PESHAWAR, Pakistan (AP) — Militants wearing suicide vests and disguised as policemen attacked the office of a senior political official in northwestern Pakistan on Monday, killing five people, police and hospital officials said.
In Pakistan's southwest, meanwhile, several thousand Shiite Muslims protested for a second day following a massive bombing targeting the minority sect that killed 84 people. The protesters have refused to bury victims of the attack until authorities take action against the militants who were responsible.
The target of Monday's attack in the city of Peshawar was the office of the top political official for the Khyber tribal area, a major militant sanctuary in the country. The militants were disguised in the same type of uniform worn by the tribal policemen who protect the compound.
Four militants opened fire on the policemen protecting the compound and managed to get inside, said senior tribal policeman Sajad Hussain. Once inside, three of the attackers detonated their suicide vests, said Hussain. It's unclear what happened to the fourth attacker.
The bodies of five people killed in the attack have been brought to a local hospital, along with seven others who were wounded, said hospital spokesman Jamil Shah.
The dead included four tribal policemen and one elderly civilian, said police officer Noor Mohammed Khan. The wounded included four tribal policemen and three civilians, he said.
An eyewitness, Shahid Shinwari, said the militants launched the attack when a van carrying prisoners arrived at the office compound. The militants tried to free the prisoners from the van, he said.
The compound is open to members of the public on Mondays, and it was filled with dozens of people who became trapped inside by the attack. Soldiers and police responded to the attack, and the people trapped inside were eventually freed.
Local TV footage showed them walking out of the compound with their hands raised as they were led out of the compound to an area for screening. White smoke from the explosions billowed out of the compound.
In the southwest city of Quetta, over 4,000 men and women staged a protest in an area of the city where a bombing targeting Shiites ripped through a produce market on Saturday. The death toll from the attack rose to 84 on Monday, after three people died from their injuries, said senior police officer Fayaz Saumbal.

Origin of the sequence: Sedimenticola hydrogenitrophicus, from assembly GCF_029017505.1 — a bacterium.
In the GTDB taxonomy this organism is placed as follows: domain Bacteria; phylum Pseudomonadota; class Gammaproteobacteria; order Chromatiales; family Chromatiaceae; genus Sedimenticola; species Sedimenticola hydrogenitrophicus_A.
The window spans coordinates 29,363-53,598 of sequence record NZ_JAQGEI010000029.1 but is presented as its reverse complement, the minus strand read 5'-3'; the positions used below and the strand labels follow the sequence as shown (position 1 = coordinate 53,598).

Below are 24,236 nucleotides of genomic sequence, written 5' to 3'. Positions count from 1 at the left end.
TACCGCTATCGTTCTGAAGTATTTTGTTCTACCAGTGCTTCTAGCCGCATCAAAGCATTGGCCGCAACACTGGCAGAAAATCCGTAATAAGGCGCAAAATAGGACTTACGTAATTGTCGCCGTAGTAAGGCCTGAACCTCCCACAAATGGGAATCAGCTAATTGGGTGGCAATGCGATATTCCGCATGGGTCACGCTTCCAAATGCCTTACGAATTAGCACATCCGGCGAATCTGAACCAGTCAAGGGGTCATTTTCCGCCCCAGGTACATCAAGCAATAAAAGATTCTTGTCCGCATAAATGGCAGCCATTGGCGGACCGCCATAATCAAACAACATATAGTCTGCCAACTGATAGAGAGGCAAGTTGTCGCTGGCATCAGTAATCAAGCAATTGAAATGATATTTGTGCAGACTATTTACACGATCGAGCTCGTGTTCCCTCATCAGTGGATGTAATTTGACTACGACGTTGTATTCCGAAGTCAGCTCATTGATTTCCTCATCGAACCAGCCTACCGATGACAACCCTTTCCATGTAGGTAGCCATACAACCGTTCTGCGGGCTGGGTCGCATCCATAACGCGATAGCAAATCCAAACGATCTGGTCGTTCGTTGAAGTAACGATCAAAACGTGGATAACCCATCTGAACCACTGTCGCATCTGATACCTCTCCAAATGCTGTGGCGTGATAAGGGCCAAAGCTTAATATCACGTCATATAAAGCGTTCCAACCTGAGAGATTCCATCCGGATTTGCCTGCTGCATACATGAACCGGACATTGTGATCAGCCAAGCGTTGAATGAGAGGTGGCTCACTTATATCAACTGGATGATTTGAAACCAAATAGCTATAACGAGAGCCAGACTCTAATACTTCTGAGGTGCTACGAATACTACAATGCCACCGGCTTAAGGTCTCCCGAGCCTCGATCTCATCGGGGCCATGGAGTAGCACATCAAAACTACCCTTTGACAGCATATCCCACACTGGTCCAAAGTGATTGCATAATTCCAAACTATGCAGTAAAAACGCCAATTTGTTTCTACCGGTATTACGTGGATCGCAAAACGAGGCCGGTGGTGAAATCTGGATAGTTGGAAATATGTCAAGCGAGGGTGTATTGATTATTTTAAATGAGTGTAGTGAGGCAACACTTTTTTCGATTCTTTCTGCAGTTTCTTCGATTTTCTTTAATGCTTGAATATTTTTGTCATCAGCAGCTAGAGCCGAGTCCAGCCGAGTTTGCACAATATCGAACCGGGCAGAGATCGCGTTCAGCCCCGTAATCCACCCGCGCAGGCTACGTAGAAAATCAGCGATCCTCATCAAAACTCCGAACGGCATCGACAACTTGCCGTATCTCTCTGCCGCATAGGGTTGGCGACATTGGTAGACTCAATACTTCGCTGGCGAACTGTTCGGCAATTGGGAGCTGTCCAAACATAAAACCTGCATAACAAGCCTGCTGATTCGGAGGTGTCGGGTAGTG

Nearly 1,000 others protested in a different part of the city, at the location where a bombing at a billiards hall that also targeted Shiite Muslims killed 86 people in January.
Members of the country's minority sect have increasingly been targeted by radical Sunni militants who do not consider them to be real Muslims. The most prominent among the attackers has been Lashkar-e-Jhangvi, which claimed responsibility for both of the recent bombings in Quetta. Rights groups and members of the Shiite community have accused the government of not doing enough to crack down on the militants.
Many of the attacks have occurred in Baluchistan province, where Quetta is the capital. The province has the largest concentration of Shiites in the country. Many are Hazaras, an ethnic group that migrated from Afghanistan over a century ago.
Azizullah Hazara, the vice chairman of the Hazara Democratic Party, a political group representing Hazaras, threatened Sunday to hold widespread protests unless the government finds those responsible for the most recent attack and arrests them within 48 hours.
Protesters have also demanded the army take over control of Quetta and launch a targeted operation against the militants who have been attacking Shiites.
After the bombing in January that killed 86 people, Shiites camped out in the street for four days alongside the coffins of their loved ones. Eventually the country's prime minister ordered a shake-up in the regional administration, putting the local governor in charge of the whole province. But the governor has expressed frustration, saying the recent bombing was the result of a failure of the provincial security and intelligence services.
Shiite organizations also protested the attack in Pakistan's largest city, Karachi, which is located on the country's southern coast. Much of the city was shut down as groups complied with a call to hold a strike to demonstrate against the bombing.
Associated Press writers Abdul Sattar in Quetta, Pakistan, and Adil Jawad in Karachi, Pakistan, contributed to this report.